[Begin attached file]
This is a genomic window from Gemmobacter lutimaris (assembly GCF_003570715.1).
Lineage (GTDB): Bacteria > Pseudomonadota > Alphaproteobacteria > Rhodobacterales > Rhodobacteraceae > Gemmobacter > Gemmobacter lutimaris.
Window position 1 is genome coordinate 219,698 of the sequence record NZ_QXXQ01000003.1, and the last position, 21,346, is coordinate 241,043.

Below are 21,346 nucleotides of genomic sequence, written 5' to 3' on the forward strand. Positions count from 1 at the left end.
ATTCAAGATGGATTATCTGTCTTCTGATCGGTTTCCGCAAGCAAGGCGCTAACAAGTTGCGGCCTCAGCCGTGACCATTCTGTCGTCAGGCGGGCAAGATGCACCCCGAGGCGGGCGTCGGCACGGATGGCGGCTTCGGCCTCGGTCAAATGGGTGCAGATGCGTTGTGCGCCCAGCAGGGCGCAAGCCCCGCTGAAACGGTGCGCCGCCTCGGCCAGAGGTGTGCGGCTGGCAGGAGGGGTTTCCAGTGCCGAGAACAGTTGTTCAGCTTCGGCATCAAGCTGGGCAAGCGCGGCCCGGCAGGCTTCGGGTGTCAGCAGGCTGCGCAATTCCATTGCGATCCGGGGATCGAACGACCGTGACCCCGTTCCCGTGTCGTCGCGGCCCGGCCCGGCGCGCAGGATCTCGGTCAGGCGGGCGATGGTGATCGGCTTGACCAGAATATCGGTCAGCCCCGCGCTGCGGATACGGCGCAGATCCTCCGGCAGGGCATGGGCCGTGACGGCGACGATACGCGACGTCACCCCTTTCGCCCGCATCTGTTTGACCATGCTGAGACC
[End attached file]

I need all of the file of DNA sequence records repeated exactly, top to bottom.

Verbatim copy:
This is a genomic window from Gemmobacter lutimaris (assembly GCF_003570715.1).
Lineage (GTDB): Bacteria > Pseudomonadota > Alphaproteobacteria > Rhodobacterales > Rhodobacteraceae > Gemmobacter > Gemmobacter lutimaris.
Window position 1 is genome coordinate 219,698 of the sequence record NZ_QXXQ01000003.1, and the last position, 21,346, is coordinate 241,043.

Below are 21,346 nucleotides of genomic sequence, written 5' to 3' on the forward strand. Positions count from 1 at the left end.
ATTCAAGATGGATTATCTGTCTTCTGATCGGTTTCCGCAAGCAAGGCGCTAACAAGTTGCGGCCTCAGCCGTGACCATTCTGTCGTCAGGCGGGCAAGATGCACCCCGAGGCGGGCGTCGGCACGGATGGCGGCTTCGGCCTCGGTCAAATGGGTGCAGATGCGTTGTGCGCCCAGCAGGGCGCAAGCCCCGCTGAAACGGTGCGCCGCCTCGGCCAGAGGTGTGCGGCTGGCAGGAGGGGTTTCCAGTGCCGAGAACAGTTGTTCAGCTTCGGCATCAAGCTGGGCAAGCGCGGCCCGGCAGGCTTCGGGTGTCAGCAGGCTGCGCAATTCCATTGCGATCCGGGGATCGAACGACCGTGACCCCGTTCCCGTGTCGTCGCGGCCCGGCCCGGCGCGCAGGATCTCGGTCAGGCGGGCGATGGTGATCGGCTTGACCAGAATATCGGTCAGCCCCGCGCTGCGGATACGGCGCAGATCCTCCGGCAGGGCATGGGCCGTGACGGCGACGATACGCGACGTCACCCCTTTCGCCCGCATCTGTTTGACCATGCTGAGACC